The Amazon is changing rapidly due to human impacts. Deforestation initiated by colonization policies has changed land-type composition, economic activities, and the decisions and behaviors of millions of people who migrated to these frontiers.Economic activities have also altered the habitat of many species, including that of pathogens and their hosts. In particular, several studies have documented the impacts of socio-ecological changes on the population dynamics of vector-borne diseases.
Despite the recognition of their importance, mechanisms linking such economic activities to health remain poorly characterized for ecosystems undergoing large-scale deforestation, in particular the emergence, persistence, and decline of infectious diseases. This team of natural and social scientists will investigate these mechanistic linkages between land-use changes, socio-economic conditions, human decision-making, and infectious diseases in frontier regions of the Amazon.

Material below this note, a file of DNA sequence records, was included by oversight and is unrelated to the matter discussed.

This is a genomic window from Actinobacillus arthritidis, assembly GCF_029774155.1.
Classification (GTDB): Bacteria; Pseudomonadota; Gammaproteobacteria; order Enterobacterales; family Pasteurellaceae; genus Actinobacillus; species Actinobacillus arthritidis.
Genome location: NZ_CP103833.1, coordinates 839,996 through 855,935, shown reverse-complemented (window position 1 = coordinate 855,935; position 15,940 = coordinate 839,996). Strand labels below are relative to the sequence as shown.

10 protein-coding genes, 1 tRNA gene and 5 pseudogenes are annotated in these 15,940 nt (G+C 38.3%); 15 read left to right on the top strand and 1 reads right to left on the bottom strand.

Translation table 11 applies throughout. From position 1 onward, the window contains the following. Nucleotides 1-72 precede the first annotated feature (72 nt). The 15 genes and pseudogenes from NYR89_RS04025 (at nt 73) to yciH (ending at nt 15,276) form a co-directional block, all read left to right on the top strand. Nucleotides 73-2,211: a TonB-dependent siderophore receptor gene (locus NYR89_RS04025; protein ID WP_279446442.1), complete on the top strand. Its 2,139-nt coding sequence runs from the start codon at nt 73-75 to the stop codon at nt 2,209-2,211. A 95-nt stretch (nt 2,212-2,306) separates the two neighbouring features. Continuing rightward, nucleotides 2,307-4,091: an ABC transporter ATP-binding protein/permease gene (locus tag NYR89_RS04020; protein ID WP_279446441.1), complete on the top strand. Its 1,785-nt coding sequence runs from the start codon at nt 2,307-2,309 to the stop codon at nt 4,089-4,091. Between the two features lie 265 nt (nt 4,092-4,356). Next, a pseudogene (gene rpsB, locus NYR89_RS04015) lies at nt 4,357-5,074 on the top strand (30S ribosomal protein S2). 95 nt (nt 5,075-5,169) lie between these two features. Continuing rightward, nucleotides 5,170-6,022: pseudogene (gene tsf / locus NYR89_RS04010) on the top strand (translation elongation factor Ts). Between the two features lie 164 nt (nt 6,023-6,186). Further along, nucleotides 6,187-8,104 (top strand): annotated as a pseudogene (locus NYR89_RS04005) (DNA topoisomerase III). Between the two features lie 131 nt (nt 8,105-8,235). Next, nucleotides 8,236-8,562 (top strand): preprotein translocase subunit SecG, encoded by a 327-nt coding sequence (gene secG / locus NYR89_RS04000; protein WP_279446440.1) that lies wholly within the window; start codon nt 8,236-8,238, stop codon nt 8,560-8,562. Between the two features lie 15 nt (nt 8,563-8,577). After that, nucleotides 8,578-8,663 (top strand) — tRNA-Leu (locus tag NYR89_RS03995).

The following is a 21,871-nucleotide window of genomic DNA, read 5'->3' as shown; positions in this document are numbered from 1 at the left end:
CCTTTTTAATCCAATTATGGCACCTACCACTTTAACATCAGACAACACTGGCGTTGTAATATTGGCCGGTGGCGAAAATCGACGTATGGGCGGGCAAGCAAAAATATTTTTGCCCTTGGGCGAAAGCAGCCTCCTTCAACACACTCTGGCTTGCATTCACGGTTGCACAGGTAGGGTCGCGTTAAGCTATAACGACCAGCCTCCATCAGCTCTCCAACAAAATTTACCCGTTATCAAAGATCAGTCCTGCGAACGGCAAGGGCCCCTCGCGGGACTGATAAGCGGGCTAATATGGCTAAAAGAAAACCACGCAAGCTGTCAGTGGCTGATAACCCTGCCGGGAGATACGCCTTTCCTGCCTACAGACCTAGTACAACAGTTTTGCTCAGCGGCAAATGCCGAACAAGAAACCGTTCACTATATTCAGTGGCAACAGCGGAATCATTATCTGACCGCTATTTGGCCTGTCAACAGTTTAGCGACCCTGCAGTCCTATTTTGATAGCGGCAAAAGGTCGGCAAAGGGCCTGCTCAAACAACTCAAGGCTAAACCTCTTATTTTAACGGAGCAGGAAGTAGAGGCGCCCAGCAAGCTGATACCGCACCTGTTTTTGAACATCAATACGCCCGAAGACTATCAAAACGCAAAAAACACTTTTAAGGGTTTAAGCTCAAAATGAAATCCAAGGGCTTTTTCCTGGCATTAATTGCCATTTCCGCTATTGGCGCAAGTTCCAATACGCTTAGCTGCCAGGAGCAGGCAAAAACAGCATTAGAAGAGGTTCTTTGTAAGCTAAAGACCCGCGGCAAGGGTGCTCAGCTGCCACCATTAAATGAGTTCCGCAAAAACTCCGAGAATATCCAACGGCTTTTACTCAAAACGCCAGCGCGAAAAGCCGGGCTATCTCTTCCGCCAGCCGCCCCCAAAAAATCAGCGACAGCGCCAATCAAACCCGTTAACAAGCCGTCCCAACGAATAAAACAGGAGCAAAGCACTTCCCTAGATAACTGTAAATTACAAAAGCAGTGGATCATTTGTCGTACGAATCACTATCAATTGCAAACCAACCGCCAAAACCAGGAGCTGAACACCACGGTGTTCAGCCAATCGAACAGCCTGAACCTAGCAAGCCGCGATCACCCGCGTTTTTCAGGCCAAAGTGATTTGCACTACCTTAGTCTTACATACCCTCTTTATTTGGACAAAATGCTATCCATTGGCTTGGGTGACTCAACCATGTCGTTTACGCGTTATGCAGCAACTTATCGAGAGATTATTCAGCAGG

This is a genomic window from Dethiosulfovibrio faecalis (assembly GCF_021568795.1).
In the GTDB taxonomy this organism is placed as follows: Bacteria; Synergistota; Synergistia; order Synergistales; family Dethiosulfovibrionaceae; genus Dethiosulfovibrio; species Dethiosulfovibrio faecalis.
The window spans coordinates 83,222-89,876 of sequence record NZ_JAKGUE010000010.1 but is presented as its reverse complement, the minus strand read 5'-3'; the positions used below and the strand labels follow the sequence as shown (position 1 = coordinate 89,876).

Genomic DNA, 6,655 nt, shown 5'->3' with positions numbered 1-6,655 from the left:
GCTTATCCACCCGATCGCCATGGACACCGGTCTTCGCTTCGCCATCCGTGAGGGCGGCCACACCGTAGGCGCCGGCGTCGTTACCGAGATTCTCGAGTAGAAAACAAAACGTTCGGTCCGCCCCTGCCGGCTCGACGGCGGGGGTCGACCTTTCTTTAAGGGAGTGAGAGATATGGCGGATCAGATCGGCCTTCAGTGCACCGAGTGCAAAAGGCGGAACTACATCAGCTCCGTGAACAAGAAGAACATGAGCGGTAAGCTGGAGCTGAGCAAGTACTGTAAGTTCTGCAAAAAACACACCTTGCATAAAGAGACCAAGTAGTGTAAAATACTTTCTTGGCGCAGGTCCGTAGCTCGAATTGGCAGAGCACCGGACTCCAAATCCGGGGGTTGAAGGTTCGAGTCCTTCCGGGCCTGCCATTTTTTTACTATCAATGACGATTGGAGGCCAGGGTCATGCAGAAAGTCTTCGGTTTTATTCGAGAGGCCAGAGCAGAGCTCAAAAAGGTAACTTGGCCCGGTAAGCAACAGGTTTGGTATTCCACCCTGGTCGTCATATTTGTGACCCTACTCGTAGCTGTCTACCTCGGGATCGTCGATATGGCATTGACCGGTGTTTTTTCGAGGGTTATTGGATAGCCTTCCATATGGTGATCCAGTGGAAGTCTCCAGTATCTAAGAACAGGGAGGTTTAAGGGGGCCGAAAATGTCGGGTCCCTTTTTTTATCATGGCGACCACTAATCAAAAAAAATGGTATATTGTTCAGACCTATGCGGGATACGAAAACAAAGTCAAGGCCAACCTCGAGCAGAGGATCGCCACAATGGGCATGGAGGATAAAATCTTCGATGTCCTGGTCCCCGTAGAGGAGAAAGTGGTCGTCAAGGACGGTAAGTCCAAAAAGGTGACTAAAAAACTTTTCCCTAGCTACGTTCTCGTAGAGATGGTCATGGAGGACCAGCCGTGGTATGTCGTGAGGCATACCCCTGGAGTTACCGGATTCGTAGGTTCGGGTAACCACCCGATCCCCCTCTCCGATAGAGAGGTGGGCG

This Pursuit will use data from land-use changes, disease records, and socio-economic surveys to map spatio-temporal patterns of disease transmission onto socio-economic changes underway in the Amazon, and vice-versa. The team will deliver a framework for formulating and parameterizing models of vector-borne diseases in landscapes undergoing rapid transformation. The modeling approach will build upon new economic methods for incorporating human decision-making/behavior in response to social and ecological heterogeneity in the built environment, as well as external forces and incentives. The team will apply this framework to the states of Acre in Brazil and Loreto in Peru to investigate alternative developmental pathways that represent possible win-win situations for health, the environment, and people’s ability to move out of poverty.
|Resource Title||Brief Summary|
|Environmental change and malaria risk in El Oro Province, Ecuador||
Jan 30, 2019
Conference abstract presented at International Meeting on Emerging Diseases and Surveillance (IMED 2018)
|Development, environmental degradation, and disease spread in the Brazilian Amazon||
Nov 15, 2019
Article published in PLOS Biology